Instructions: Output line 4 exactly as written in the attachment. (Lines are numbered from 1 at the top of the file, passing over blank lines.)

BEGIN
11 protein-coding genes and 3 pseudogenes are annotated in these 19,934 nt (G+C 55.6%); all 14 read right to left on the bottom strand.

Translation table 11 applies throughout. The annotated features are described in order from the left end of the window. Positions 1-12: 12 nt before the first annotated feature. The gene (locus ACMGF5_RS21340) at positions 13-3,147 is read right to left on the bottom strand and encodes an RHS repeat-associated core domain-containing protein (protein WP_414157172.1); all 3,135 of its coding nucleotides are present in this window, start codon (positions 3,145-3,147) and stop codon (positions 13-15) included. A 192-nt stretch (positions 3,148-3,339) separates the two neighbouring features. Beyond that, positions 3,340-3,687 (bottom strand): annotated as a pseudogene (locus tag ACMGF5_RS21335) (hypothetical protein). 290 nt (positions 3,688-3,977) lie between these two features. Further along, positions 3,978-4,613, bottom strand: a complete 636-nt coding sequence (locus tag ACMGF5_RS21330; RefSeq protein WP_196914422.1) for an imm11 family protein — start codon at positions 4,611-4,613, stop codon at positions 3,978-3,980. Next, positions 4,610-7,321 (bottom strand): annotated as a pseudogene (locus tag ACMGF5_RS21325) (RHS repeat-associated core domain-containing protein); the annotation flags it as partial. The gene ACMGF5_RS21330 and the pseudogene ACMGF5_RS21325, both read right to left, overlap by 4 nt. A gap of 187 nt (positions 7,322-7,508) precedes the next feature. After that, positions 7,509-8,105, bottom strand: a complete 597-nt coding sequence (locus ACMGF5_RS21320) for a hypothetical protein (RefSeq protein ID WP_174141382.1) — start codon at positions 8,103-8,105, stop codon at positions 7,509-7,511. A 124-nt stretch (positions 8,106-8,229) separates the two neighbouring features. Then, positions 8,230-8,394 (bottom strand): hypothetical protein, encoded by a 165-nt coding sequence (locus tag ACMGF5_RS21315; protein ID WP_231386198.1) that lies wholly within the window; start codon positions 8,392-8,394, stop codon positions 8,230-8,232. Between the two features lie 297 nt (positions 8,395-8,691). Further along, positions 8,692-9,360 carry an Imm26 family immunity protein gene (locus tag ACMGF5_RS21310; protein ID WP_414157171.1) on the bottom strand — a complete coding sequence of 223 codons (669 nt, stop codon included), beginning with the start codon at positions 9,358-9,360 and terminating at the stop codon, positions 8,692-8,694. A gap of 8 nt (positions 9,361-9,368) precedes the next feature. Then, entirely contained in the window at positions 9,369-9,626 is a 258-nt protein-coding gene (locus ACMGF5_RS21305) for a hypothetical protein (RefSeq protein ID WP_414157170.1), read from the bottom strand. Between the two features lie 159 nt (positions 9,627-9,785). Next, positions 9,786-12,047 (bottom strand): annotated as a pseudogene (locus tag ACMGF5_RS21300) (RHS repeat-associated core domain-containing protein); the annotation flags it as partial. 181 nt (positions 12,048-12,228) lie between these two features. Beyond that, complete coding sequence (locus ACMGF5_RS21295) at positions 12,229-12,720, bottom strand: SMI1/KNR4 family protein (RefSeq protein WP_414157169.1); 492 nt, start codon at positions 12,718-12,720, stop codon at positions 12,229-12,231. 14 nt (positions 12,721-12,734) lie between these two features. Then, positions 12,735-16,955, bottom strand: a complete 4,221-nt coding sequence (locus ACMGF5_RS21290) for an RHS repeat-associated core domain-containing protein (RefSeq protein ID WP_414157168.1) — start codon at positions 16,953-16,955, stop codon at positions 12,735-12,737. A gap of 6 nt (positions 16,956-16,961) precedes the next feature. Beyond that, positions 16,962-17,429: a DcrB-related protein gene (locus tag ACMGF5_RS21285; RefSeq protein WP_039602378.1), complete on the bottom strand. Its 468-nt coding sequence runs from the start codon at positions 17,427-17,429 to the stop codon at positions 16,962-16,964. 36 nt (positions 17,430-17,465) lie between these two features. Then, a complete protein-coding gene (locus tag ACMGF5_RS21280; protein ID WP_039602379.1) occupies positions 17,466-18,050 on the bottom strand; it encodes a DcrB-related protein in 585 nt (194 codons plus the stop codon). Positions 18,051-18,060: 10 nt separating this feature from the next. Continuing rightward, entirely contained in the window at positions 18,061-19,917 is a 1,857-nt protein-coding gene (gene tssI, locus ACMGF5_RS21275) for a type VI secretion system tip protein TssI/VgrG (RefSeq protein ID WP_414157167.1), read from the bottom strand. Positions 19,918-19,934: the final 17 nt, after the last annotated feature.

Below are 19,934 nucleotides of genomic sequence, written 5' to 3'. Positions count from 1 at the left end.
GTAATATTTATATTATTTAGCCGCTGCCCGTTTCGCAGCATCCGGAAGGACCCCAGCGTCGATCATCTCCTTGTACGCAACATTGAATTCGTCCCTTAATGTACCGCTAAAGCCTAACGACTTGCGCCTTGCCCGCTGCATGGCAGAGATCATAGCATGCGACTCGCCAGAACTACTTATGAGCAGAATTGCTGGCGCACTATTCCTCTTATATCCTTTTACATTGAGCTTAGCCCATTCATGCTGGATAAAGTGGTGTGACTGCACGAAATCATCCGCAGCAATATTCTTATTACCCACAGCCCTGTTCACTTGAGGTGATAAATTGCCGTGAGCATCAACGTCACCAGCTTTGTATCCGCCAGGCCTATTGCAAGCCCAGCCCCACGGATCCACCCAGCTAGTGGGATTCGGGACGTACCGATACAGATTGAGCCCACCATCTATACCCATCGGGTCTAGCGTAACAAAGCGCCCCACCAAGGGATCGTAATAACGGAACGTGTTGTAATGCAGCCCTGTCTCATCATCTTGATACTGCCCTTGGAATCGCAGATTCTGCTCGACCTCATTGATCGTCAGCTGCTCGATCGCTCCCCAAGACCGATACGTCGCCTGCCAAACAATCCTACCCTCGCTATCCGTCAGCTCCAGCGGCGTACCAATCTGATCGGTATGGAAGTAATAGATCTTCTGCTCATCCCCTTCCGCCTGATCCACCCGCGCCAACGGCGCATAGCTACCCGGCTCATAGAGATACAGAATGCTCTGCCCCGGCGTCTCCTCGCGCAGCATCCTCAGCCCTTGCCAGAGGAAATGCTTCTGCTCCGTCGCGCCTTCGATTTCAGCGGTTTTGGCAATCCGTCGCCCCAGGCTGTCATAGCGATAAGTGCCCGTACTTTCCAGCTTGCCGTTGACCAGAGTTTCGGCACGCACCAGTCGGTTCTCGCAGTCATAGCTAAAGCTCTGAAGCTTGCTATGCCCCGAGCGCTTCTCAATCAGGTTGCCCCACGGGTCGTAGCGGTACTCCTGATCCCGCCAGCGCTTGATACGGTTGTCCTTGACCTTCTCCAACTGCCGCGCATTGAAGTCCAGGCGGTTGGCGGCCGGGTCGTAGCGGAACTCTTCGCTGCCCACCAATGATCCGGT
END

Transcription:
GTAATATTTATATTATTTAGCCGCTGCCCGTTTCGCAGCATCCGGAAGGACCCCAGCGTCGATCATCTCCTTGTACGCAACATTGAATTCGTCCCTTAATGTACCGCTAAAGCCTAACGACTTGCGCCTTGCCCGCTGCATGGCAGAGATCATAGCATGCGACTCGCCAGAACTACTTATGAGCAGAATTGCTGGCGCACTATTCCTCTTATATCCTTTTACATTGAGCTTAGCCCATTCATGCTGGATAAAGTGGTGTGACTGCACGAAATCATCCGCAGCAATATTCTTATTACCCACAGCCCTGTTCACTTGAGGTGATAAATTGCCGTGAGCATCAACGTCACCAGCTTTGTATCCGCCAGGCCTATTGCAAGCCCAGCCCCACGGATCCACCCAGCTAGTGGGATTCGGGACGTACCGATACAGATTGAGCCCACCATCTATACCCATCGGGTCTAGCGTAACAAAGCGCCCCACCAAGGGATCGTAATAACGGAACGTGTTGTAATGCAGCCCTGTCTCATCATCTTGATACTGCCCTTGGAATCGCAGATTCTGCTCGACCTCATTGATCGTCAGCTGCTCGATCGCTCCCCAAGACCGATACGTCGCCTGCCAAACAATCCTACCCTCGCTATCCGTCAGCTCCAGCGGCGTACCAATCTGATCGGTATGGAAGTAATAGATCTTCTGCTCATCCCCTTCCGCCTGATCCACCCGCGCCAACGGCGCATAGCTACCCGGCTCATAGAGATACAGAATGCTCTGCCCCGGCGTCTCCTCGCGCAGCATCCTCAGCCCTTGCCAGAGGAAATGCTTCTGCTCCGTCGCGCCTTCGATTTCAGCGGTTTTGGCAATCCGTCGCCCCAGGCTGTCATAGCGATAAGTGCCCGTACTTTCCAGCTTGCCGTTGACCAGAGTTTCGGCACGCACCAGTCGGTTCTCGCAGTCATAGCTAAAGCTCTGAAGCTTGCTATGCCCCGAGCGCTTCTCAATCAGGTTGCCCCACGGGTCGTAGCGGTACTCCTGATCCCGCCAGCGCTTGATACGGTTGTCCTTGACCTTCTCCAACTGCCGCGCATTGAAGTCCAGGCGGTTGGCGGCCGGGTCGTAGCGGAACTCTTCGCTGCCCACCAATGATCCGGT